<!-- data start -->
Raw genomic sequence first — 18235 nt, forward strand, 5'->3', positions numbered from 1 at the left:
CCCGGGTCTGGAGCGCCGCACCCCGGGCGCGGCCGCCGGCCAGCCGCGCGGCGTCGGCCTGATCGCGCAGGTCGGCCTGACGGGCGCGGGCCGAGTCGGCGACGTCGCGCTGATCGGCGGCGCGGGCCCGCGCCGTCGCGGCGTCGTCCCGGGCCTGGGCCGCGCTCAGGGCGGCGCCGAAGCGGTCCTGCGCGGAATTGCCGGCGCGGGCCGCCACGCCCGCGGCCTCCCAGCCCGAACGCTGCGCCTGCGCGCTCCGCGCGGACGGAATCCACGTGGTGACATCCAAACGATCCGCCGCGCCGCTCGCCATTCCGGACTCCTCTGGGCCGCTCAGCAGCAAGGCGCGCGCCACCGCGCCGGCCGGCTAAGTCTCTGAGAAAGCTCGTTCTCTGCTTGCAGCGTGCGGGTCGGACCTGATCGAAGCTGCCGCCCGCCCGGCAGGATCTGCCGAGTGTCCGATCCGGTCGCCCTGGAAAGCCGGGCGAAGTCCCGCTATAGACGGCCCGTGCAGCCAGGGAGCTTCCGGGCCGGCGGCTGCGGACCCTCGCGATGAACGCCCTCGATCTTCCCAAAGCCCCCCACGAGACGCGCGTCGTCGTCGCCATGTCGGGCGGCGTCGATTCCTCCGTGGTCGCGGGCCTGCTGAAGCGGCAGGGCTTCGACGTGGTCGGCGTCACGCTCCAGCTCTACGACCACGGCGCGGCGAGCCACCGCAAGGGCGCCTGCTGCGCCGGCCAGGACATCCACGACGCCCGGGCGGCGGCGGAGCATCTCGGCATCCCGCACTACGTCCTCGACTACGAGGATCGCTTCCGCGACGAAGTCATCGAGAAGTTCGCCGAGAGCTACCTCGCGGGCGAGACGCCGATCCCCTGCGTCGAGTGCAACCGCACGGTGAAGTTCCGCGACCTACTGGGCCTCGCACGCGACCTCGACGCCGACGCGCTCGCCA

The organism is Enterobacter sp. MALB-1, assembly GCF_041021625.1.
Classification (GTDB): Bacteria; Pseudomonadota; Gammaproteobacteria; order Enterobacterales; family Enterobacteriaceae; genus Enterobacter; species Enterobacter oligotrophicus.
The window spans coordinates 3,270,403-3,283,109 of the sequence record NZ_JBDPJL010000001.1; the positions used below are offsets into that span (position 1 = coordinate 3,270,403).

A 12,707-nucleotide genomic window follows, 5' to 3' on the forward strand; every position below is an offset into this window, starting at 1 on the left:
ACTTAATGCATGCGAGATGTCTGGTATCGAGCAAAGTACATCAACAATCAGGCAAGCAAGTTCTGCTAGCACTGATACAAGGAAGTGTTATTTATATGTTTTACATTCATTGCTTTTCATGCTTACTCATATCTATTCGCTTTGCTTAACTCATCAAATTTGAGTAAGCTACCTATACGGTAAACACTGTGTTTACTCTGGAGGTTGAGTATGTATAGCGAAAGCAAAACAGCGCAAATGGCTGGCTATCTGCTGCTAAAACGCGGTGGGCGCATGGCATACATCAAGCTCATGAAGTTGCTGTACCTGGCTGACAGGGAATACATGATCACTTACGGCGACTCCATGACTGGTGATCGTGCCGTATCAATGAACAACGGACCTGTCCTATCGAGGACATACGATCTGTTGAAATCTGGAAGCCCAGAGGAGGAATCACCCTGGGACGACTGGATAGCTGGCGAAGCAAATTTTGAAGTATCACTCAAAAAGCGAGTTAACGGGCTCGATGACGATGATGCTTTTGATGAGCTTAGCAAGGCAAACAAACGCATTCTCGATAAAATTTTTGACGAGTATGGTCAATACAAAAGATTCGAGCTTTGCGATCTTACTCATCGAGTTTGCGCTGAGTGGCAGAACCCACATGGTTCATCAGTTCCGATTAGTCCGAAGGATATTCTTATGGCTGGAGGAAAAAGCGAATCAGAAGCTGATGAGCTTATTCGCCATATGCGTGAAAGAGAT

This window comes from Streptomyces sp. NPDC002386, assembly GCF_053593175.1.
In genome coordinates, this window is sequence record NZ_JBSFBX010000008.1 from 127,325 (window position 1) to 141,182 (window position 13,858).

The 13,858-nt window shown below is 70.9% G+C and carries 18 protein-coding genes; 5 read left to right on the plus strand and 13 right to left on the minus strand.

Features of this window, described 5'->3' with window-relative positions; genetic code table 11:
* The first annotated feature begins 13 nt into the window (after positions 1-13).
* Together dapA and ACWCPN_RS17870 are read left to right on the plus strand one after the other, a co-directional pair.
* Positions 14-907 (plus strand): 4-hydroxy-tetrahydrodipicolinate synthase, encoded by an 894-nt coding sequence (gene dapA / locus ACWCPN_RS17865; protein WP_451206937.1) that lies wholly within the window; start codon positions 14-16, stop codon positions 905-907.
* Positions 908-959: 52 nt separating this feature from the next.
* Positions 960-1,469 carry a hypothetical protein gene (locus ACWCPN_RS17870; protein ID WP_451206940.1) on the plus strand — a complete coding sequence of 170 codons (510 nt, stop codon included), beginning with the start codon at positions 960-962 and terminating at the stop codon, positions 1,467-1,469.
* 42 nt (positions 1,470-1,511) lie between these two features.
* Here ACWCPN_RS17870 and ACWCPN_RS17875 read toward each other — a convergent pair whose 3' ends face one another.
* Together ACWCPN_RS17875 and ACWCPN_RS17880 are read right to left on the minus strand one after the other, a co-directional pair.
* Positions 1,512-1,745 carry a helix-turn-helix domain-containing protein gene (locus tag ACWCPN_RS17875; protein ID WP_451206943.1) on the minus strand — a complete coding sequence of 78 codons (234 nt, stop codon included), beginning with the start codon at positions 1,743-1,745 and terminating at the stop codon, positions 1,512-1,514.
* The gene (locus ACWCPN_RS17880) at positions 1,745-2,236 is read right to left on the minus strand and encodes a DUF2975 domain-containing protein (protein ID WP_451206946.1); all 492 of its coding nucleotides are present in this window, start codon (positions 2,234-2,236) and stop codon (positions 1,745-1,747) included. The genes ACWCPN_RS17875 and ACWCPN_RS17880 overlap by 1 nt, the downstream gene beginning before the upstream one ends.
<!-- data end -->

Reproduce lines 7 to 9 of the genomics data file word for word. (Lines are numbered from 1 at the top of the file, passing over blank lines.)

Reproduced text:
ACTTAATGCATGCGAGATGTCTGGTATCGAGCAAAGTACATCAACAATCAGGCAAGCAAGTTCTGCTAGCACTGATACAAGGAAGTGTTATTTATATGTTTTACATTCATTGCTTTTCATGCTTACTCATATCTATTCGCTTTGCTTAACTCATCAAATTTGAGTAAGCTACCTATACGGTAAACACTGTGTTTACTCTGGAGGTTGAGTATGTATAGCGAAAGCAAAACAGCGCAAATGGCTGGCTATCTGCTGCTAAAACGCGGTGGGCGCATGGCATACATCAAGCTCATGAAGTTGCTGTACCTGGCTGACAGGGAATACATGATCACTTACGGCGACTCCATGACTGGTGATCGTGCCGTATCAATGAACAACGGACCTGTCCTATCGAGGACATACGATCTGTTGAAATCTGGAAGCCCAGAGGAGGAATCACCCTGGGACGACTGGATAGCTGGCGAAGCAAATTTTGAAGTATCACTCAAAAAGCGAGTTAACGGGCTCGATGACGATGATGCTTTTGATGAGCTTAGCAAGGCAAACAAACGCATTCTCGATAAAATTTTTGACGAGTATGGTCAATACAAAAGATTCGAGCTTTGCGATCTTACTCATCGAGTTTGCGCTGAGTGGCAGAACCCACATGGTTCATCAGTTCCGATTAGTCCGAAGGATATTCTTATGGCTGGAGGAAAAAGCGAATCAGAAGCTGATGAGCTTATTCGCCATATGCGTGAAAGAGAT

This window comes from Streptomyces sp. NPDC002386, assembly GCF_053593175.1.
In genome coordinates, this window is sequence record NZ_JBSFBX010000008.1 from 127,325 (window position 1) to 141,182 (window position 13,858).